Virginia Dream Farm

Thank you POP POP (Grandad) for introducing me to your friend Gail. She was so nice to let me ride a pony named Dots and watch her Grand Prix horses school for the afternoon. Beth introduced me to the ponies and showed me around the property. The best part of the day was hanging out with Gail and Beth and meeting the three foals from Germany…

"Dream Farm in Virginia"Dots and Zola"Sweet Babies"


Guess What……

I had the best time at the Washington International Horse Show. It was wonderful seeing my friends from Foxlake compete in such a big arena. My mom and I had a great time at Barn Night and watching the Grand Prix. The highlight of the show was making new friends and meeting my favorite equestrian riders. My new friend Ainsley introduced me to Reed Kessler and she was so nice…. Reed and Zola

Reed Kessler Wins Grand Prix

Reed Kessler and Cylana win the 100,000 President’s Cup Grand Prix…

The Kessler Family was presented with the Leading Jumper Owner Award.
Pictured (L to R): Ringmaster John Franzreb, Harry Reid, Chloe Reid,
Zola Thompson, Murray Kessler, Reed Kessler and Cylana,
Teri Kessler, Sam Reid, and Juliet Reid, WIHS President.
© Shawn McMillen Photography

Reed Kessler has had an incredible year, competing as the youngest member in history for the U.S. Show Jumping Team at this summer’s Olympic Games in London. She can now add one of the nation’s most prestigious grand prix honors to her resume. Kessler was elated with the win, and praised Cylana on another great effort. The ten-year-old Belgian Warmblood mare (by Skippy II x Darco) has become a superstar in her own right this year.

“This is one of the most historical classes in our country and it is my first year being old enough to do the grand prix,” Kessler noted. “Last year I was actually leading rider going into it and I wasn’t old enough to do it, so I really wanted to come back this year and seal the deal. I am thrilled; I brought the red coat for it and everything.”

© Shawn McMillen Photography

Kessler had the advantage of going last in the jump-off and knowing what she had to do. “I definitely felt lucky that I went last,” she acknowledged. “I didn’t actually watch the entire jump-off because I was warming up, but it is always great to go last and know what you need to beat.”

“I did seven strides back on the third jump,” Kessler explained. “I think that besides even the way Cylana looks, she is just like Sapphire in a lot of ways. I think how I have to learn to go fast with her is that way, doing so few strides around the turns and to the jumps, and keeping it slick. I think that my turns were really good, but she can do anything.”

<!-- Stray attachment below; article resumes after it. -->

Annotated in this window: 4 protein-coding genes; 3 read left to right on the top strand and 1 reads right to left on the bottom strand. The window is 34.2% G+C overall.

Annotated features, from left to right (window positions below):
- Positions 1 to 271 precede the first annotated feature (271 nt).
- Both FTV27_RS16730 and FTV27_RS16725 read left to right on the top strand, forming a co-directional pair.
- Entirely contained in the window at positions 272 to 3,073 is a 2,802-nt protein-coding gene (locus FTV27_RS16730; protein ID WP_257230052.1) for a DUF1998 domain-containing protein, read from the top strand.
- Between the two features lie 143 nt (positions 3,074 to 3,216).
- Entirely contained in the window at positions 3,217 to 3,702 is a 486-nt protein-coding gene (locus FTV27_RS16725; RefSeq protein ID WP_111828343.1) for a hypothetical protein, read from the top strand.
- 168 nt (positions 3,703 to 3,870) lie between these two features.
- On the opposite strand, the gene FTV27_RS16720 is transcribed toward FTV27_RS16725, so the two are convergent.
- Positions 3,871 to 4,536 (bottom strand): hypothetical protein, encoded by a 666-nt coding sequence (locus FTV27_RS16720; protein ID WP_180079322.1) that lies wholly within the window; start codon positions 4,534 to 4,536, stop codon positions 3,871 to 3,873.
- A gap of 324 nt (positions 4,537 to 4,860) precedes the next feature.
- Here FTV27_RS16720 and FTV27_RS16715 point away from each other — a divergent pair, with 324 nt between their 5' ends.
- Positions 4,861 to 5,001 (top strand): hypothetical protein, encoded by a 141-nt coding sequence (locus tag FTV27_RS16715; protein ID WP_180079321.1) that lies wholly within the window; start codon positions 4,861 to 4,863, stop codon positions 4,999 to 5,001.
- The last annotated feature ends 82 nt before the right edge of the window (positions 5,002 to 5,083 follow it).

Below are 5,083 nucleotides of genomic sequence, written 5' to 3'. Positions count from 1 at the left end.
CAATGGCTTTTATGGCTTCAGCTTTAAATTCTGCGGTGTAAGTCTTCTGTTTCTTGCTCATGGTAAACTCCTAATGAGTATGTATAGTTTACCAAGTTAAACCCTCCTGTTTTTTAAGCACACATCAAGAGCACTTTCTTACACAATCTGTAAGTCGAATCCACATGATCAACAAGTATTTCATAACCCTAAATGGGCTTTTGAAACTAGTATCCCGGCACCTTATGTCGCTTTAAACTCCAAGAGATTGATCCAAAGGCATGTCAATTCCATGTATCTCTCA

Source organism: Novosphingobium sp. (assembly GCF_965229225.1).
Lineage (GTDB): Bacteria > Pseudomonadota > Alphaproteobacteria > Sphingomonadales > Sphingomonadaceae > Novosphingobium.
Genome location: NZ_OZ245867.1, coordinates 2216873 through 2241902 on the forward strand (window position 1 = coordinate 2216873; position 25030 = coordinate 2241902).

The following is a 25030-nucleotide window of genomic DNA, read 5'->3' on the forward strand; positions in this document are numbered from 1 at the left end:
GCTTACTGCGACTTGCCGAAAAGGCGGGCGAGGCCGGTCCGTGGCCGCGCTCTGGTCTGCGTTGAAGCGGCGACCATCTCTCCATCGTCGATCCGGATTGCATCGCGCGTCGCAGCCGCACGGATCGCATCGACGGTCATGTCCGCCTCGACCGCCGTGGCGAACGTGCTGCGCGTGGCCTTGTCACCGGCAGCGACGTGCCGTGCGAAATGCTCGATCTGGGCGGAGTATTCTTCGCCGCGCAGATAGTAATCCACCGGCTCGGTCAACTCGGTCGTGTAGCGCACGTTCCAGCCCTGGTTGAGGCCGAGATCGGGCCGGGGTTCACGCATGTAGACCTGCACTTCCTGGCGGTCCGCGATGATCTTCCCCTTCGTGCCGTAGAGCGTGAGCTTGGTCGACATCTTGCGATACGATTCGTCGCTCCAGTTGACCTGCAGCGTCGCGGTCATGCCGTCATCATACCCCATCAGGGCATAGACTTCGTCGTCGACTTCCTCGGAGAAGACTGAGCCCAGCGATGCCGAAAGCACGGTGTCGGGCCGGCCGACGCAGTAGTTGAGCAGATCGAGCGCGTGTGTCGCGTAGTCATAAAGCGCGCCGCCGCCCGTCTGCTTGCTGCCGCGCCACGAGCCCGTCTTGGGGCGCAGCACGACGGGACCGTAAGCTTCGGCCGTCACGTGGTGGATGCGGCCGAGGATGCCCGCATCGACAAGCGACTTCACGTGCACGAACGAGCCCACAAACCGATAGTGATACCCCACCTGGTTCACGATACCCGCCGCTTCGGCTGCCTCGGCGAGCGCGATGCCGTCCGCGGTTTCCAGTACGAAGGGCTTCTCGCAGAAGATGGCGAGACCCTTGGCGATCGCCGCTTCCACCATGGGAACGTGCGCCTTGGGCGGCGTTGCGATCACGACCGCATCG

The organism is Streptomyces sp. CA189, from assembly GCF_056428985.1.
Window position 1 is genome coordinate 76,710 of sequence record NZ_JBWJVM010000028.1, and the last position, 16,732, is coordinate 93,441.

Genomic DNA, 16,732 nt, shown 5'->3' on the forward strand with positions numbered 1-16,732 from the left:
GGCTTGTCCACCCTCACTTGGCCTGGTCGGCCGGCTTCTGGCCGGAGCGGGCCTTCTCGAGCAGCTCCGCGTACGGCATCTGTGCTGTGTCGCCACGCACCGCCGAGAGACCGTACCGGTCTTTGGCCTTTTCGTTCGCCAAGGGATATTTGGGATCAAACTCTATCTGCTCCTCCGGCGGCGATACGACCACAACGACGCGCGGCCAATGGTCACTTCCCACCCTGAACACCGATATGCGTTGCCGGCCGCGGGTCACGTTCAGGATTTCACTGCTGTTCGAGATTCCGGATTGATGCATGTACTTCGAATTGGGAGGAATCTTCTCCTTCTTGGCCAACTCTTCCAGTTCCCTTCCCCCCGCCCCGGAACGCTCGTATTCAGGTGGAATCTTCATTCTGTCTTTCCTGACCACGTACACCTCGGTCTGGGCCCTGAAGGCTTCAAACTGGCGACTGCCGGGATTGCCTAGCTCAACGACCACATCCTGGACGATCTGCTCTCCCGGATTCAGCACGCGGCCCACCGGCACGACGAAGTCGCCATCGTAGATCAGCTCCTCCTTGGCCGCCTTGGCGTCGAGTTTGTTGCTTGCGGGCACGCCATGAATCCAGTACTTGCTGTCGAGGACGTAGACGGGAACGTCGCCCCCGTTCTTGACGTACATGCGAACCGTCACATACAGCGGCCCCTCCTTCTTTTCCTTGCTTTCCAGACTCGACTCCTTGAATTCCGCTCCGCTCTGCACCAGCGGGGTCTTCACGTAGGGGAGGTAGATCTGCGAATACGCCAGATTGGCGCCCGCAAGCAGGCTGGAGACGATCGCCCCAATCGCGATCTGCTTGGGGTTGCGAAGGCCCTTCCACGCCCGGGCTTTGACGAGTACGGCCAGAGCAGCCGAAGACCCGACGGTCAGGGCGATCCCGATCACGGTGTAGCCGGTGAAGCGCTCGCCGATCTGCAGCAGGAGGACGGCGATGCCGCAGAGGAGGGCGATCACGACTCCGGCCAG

Kessler has been competing at WIHS since she was a child on ponies and has had many wins throughout the years. “I can’t even count (how many years I’ve been coming to WIHS),” she laughed. “I think I was champion here in the small ponies when I was little, I did the equitation final, then junior jumpers for a bunch of years and then to be all the way to the President’s Cup now. It is one of my favorite shows. I have been coming here my whole life and I love being in the middle of the city.”

“There is a great interaction with the audience here,” Kessler said further. “Everyone gets really into it. Barn night is genius; they always get a huge turnout. There was quite literally a mile-long line of children asking for autographs after the Gambler’s Choice. It is a great show and the crowd gets really into it. I think it is probably one of the biggest turnouts at a show jumping event in America.”

Second place finisher Paulo Santana had great results with Taloubet this week and spoke about his round and the pressure of having Kessler, a known speedster, following him in the order. “I would try to beat her. I saw the beginning of the class and I knew she was behind me and she would run in the minutes a couple more,” Santana stated. “It was a good mix in the jump-off; Margie, Matt. I had to play a little with the risk. I was afraid to try and then have a rail really early. I had to chase my points one by one and do a safe course, but that doesn’t mean that I would beat her. To win by two seconds in an indoor competition is a lot.”

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